Wednesday, October 7, 2009

School Board Polling

We've known since the beginning of September that the endorsees of the Wake Community Schools Alliance were probably going to sweep the school board election.

A survey we conducted then found that 61% of voters in District 1 were opposed to the district's diversity policy, that 63% in District 2 were, that 57% in District 7 were, and that 63% in District 9 were. Those numbers all match up more or less with the results last night.

Concerns over the policy were enough to get voters to cross party lines. 40% of people we had identified as likely voters for yesterday were Democrats while only 34% were Republicans. But that same group of voters said by a 43-32 margin that it preferred to vote for GOP Board of Education candidates this year.

Overall 61% of voters opposed the policy with only 29% in support of it in that early September poll. Perhaps most telling 46% of African Americans were opposed to it with only 39% supportive. And even Democrats overall were only narrowly supportive, 49/39, while Republicans were opposed 82/9 and independents were 66/25.

Last week we polled the horse race in each of the four districts. We showed all of the WCSA endorsees winning, but not by the sorts of margins they ended up getting last night. That's because our polling was focused on people who had voted in at least one off year election since 2003. The landslide nature of the victories is an indication that many people who had never voted in a school board election before came out yesterday, and that they were all there to vote for WCSA candidates.

Cathy Truitt's decision to run to the left of John Tedesco in the runoff is an interesting one because our poll found that 68% of her supporters are opposed to the district's diversity policy while only 11% favor it. She may risk losing many of the voters she had yesterday by reaching out to the supporters of Horace Tart, although I guess there's a reasonable school of thought that she has no chance to win without drawing clear differences between herself and Tedesco.

Interestingly even Tart's supporters only said they were in favor of the existing Wake policy by a 44-34 margin.

For all the money spent and hard campaigning of the last month these races were effectively decided a long time ago. Rarely is an election so fixated on one issue that voters are so passionate about, and when that is the case the candidates who are on the side of the majority of the public end up winning. Not a lot of minds were being changed one way or the other about the current policy.


David Lee said...

Well now we know that Cathy Truitt or someone who has influence with her reads your blog/results!

Anonymous said...

Thanks for sharing the data. It confirms anecdotal comments I heard from my peers. It also confirms WCPSS administration & Board & Wake Ed. Partnership were into their Group Think mode and long ago stopped listening to their customers...the taxpayers. Hopefully the elections results shattered the Group Think mindset and they are now ready to tackle the real issues...Education for children at all ends of the spectrum - poor to rich, academically challenged to gifted -- without regards to their geographic location.
I received two polling calls from your org. I am one of the Dems that voted for a Republican in District 9.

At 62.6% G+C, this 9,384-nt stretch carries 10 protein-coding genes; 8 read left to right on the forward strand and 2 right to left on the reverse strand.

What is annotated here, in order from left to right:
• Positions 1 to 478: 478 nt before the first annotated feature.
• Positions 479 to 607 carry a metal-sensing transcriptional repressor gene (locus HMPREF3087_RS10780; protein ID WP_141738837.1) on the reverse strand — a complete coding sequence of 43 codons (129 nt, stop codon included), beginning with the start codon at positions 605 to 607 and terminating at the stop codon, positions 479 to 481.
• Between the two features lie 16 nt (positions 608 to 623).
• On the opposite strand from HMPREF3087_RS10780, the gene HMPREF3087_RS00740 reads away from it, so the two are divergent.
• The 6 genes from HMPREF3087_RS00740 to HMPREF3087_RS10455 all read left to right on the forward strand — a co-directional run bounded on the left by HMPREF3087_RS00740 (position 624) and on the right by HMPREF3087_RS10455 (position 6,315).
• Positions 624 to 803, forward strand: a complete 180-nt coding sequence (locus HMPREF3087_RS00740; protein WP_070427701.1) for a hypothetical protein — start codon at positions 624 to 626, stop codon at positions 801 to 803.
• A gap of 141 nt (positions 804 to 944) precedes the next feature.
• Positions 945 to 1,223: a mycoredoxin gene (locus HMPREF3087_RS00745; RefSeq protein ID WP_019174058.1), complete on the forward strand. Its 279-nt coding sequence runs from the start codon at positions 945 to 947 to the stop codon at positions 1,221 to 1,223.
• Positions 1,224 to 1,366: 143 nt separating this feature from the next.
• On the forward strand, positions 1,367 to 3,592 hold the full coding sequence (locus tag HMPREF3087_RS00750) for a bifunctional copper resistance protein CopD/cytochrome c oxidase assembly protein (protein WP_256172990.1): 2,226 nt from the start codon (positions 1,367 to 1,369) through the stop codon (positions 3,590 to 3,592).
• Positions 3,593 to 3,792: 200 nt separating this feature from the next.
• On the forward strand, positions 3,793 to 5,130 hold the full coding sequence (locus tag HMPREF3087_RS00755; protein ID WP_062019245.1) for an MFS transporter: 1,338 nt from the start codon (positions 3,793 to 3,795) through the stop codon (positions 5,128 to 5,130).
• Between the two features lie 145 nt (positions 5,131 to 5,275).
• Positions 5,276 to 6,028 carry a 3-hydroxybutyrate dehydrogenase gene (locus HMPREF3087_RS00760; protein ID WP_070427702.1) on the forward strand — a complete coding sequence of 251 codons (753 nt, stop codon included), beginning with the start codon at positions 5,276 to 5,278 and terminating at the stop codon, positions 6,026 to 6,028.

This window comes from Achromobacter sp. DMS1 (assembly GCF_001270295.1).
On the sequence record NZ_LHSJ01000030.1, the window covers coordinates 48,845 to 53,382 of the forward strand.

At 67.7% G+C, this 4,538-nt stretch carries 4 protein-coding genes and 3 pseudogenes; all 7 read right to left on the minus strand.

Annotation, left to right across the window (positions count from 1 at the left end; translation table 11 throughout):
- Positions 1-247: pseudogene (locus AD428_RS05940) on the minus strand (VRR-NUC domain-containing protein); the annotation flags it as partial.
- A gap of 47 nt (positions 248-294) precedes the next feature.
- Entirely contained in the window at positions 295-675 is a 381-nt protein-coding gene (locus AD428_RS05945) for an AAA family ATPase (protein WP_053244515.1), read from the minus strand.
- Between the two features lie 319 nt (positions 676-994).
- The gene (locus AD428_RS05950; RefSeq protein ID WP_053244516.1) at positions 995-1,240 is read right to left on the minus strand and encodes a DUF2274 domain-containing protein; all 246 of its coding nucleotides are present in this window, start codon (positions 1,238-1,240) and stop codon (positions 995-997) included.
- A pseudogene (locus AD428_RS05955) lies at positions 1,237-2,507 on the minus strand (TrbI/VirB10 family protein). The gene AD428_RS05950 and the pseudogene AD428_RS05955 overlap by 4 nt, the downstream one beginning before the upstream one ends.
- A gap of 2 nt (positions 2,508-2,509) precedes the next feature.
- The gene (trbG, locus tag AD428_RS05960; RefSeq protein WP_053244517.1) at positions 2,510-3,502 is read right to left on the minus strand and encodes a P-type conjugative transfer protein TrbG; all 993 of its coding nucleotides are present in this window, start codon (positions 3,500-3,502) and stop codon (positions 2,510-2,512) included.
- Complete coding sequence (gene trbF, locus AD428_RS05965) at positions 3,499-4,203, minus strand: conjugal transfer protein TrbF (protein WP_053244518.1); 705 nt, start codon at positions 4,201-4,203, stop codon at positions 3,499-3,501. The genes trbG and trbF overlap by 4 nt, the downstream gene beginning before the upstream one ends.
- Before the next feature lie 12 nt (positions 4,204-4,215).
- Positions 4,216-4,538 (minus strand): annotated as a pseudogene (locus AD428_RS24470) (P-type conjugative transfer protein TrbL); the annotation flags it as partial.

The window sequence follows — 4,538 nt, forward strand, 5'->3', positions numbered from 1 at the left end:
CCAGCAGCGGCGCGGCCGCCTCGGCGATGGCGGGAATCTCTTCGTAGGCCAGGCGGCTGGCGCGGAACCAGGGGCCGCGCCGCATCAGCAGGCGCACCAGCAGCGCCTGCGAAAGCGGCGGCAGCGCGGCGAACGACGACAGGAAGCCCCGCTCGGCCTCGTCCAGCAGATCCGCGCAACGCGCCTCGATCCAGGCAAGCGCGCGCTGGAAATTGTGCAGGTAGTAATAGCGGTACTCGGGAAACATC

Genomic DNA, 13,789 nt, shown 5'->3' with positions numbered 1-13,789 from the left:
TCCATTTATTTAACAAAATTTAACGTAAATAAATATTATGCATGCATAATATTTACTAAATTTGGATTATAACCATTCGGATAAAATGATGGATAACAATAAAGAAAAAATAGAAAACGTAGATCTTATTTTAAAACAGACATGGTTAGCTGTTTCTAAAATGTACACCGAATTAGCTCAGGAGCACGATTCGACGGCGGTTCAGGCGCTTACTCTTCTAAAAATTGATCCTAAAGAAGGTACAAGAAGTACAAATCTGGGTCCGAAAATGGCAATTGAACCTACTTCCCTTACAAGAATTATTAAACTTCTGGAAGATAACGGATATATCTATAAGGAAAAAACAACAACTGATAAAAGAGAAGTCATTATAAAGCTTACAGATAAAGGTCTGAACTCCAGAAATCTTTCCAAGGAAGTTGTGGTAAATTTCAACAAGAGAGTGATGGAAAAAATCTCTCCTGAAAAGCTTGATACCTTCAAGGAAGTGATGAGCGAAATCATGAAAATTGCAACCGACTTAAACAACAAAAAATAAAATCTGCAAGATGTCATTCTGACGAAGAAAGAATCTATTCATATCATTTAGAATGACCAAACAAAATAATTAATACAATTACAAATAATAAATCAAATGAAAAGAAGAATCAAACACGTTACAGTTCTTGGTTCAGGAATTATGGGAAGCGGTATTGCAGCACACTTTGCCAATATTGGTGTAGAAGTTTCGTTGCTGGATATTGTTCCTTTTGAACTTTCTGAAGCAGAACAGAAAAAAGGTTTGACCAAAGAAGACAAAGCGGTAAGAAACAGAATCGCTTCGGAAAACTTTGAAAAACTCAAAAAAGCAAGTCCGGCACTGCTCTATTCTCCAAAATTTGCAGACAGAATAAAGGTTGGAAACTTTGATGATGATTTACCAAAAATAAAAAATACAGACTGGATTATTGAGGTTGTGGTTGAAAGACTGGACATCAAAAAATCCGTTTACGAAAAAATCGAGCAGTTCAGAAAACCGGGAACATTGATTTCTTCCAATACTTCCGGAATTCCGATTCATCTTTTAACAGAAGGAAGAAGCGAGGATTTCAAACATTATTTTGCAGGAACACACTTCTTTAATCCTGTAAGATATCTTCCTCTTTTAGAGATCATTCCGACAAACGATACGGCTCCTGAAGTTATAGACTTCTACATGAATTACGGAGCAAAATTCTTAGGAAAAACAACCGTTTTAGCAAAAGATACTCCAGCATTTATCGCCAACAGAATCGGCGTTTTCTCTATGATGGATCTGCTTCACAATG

Anonymous said...

It looks like Chris Fitzsimon at NC Policy Watch made a big mistake publishing his bigoted tirade against the winning school board candidates, before reading your Public Policy Poll.

First, rather than address the issues and facts, Fitzsimon simply smeared the winning school board candidates, their supporters and voters, by calling the “resegrationist” who thought they had a “mandate for to return to separate and allegedly equal schools.” Fitzsimon complained that the “resegrationist” represented only “three percent” of the Wake County voters.

Fitzsimon smear attack is readily refuted by simple math and facts. In reality, as your poll pointed out: “Overall 61% of voters opposed the policy with only 29% in support of it in that early September poll. Perhaps most telling 46% of African Americans were opposed to it with only 39% supportive.”

So does Fitzsimon really thinks that 46% of African Americans are resegrationist, and only 29% support desegregation? Or will Fitzsimon admit that he is simply waging a vicious smear campaign by the playing the race card and calling the winning school board candidates and their supporters regregationist, even when those supporters include most African Americans?

Can we not have an honest debate, and election campaigns, about school board issues, including school assignment policies, mandatory year round schools, school construction and the overall quality of education, without the Fitzsimon and the far left-wing calling the people they disagree, including the African Americans, racist?

Anonymous said...

How were the polling questions asked? Do Blacks know the real reason behind the diversity plan? If you ask people do they want kids to go to a school closer to their neighborhood, they will say yes. It's convenient! Polls are sometimes misleading. Especially if people don't have facts or data before answering. How quickly we forget "The City of Raleigh Schools" and Wake County Public School" in the 70's...

Anonymous said...

I just want too take some time out thank the active members for doing what you do and make this community great im a long time reader and first time poster so i just wanted to say thanks.

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